I will share my perspective as a “vegan nutrition person”…

    There is a lot of inaccurate info RE nutrition in the vegan movement (A LOT!), and many (most?) AR orgs do not offer accurate nutrition info.

    As I know how dangerous this lack of info can be, I FEEL very strongly about it. I think all organizations promoting a vegan diet, need to offer at least basic (reliable) nutrition info. And it’s hard to stay “relaxed” about this, as I consider it so important – so I too am “guilty” of toxic perfectionism.

    I think some speakers should be banned from vegan festivals because their “nutrition” info will cause so much suffering to vegans who believe them. … Toxic perfectionism

    And probably many activists feel similar – they find their point of view so important and so right that it’s hard to be “relaxed” about it.

    Being a “vegan nutrition person” is – as you wrote above – a thankless job 😀 Really! 🙂

    Some vegans think I’m anti-vegan, making veganism seem difficult, cynical, or – at best -really boring.
    Some nutritionist think I’m anti-human, endangering babies, making vegan diets seem harmless, an animal loving radical. 😉

    And I feel it’s my duty to tell people about vegan nutrition … And if vegans don’t listen, what should I do? Tell people about the latest B12-deficient vegan baby with irreversible brain damage? (maybe my version of the chicken corpse?)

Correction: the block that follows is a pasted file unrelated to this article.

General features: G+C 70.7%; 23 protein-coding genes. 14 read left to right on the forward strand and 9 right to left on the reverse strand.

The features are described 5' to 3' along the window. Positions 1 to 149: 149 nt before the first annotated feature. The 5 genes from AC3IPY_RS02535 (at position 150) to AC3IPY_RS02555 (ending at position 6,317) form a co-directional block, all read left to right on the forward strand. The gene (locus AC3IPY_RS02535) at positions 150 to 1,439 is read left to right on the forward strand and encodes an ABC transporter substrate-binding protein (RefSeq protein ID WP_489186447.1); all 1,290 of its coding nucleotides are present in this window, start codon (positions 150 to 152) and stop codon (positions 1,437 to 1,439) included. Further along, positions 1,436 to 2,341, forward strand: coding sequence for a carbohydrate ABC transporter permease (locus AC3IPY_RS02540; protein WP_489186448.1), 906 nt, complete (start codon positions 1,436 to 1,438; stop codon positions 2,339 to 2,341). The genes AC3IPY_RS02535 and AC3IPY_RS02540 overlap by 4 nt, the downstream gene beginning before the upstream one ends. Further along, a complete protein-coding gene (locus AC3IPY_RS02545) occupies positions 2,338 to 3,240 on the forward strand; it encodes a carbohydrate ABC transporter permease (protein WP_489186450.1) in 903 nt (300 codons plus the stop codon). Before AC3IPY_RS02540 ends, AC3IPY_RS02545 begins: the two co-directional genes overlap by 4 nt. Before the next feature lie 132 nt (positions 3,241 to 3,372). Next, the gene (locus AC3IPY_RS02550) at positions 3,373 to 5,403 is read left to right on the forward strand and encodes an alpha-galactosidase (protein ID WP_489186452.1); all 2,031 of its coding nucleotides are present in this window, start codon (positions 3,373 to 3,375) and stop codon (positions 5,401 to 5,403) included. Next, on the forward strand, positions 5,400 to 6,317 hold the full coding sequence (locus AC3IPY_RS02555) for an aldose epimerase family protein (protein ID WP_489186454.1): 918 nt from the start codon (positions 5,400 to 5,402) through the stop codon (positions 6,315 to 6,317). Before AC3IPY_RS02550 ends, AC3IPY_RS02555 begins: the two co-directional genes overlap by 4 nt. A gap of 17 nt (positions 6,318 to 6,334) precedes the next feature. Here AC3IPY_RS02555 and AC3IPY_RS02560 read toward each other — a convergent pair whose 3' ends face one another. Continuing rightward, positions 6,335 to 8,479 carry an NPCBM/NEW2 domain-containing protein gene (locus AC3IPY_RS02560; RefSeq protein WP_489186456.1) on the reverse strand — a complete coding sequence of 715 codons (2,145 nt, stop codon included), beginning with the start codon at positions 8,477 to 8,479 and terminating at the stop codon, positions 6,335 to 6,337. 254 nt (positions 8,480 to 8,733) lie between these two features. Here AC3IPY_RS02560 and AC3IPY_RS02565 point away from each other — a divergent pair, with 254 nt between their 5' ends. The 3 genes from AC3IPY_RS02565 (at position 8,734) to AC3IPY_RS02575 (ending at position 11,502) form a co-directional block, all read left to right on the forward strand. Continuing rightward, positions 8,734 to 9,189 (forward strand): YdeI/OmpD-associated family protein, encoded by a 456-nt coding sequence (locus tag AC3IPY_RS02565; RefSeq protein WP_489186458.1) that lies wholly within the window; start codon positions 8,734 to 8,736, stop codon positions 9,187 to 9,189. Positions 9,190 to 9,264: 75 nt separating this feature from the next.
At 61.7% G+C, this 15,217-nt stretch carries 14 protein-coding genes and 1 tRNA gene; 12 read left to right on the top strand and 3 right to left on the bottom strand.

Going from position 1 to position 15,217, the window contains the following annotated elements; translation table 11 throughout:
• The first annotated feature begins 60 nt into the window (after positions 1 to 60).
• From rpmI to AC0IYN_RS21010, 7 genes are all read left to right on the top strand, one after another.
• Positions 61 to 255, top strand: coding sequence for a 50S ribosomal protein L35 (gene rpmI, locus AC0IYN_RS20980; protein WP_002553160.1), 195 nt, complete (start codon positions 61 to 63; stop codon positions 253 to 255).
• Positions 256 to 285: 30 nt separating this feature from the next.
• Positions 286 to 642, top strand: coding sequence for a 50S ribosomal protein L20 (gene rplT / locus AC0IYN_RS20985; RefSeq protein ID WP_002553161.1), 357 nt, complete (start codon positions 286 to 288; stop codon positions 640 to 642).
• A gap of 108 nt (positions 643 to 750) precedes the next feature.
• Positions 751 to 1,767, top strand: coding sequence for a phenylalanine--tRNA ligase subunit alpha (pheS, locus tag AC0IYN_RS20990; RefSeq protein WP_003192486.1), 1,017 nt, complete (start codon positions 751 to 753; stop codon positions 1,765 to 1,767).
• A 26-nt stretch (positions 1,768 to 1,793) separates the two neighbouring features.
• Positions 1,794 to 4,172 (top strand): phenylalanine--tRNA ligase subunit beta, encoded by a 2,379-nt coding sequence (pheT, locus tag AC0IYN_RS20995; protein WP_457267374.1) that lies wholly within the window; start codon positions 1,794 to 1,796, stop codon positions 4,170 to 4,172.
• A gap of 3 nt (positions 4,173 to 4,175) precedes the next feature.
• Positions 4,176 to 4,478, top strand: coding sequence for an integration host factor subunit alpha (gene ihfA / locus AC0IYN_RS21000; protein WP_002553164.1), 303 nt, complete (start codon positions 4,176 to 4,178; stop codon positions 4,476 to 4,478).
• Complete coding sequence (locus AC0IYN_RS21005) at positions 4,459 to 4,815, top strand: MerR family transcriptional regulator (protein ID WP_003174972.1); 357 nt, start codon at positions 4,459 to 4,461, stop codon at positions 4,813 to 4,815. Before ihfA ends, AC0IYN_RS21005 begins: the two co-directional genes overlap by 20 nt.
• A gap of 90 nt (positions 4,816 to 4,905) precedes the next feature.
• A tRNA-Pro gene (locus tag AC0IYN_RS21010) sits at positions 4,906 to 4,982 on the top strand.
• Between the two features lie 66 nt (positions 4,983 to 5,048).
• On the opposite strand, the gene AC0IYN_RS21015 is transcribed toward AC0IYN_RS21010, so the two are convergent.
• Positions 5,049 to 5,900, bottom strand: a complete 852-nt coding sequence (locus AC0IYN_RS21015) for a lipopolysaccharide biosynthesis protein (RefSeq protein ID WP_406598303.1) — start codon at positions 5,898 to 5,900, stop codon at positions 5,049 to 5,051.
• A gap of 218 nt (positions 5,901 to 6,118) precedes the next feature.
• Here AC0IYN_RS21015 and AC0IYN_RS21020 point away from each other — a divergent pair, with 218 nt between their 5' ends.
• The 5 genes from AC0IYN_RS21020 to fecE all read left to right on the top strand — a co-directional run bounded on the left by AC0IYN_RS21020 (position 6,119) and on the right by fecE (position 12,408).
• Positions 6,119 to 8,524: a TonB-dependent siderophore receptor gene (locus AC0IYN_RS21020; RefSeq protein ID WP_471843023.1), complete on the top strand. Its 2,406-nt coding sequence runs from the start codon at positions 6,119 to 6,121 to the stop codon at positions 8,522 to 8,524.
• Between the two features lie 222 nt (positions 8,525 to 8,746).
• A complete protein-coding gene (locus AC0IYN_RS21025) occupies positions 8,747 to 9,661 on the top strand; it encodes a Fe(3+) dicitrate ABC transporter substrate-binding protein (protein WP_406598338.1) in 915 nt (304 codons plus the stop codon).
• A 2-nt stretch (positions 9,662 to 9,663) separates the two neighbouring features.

Moral of the story: It’s important that we learn how to communicate better, and appreciate others, and create safe spaces of activism, in which we can say things like “look, your explanation is good, but I disagree on these points” or simple things like “sorry I attacked you”…

    We’re all animals with all of these feelings, so it’s going to always be a little tricky to stay calm, relaxed, neutral and objective
    (especially given the backdrop of all this suffering)

    All the best to all,
    for the animals
    Christian

  12. Thank you for this insightful essay. I’ve sometimes felt shamed as a vegan (for instance, being vegan isn’t enough) and can also recognize the temptation in myself to shame others from a morally superior standpoint. I do challenge those tendencies in myself. Your essay has come at a perfect time for me, as I have been trying to think my way through some unpleasant experiences.
    Perhaps I misunderstood, but shouldn’t we read “convinced” instead of “convicted” in the following sentence: “No matter how well educated, impassioned, or morally convicted one is, her or his ideas are not necessarily logical or accurate, and her or his manner is not necessarily ethical.”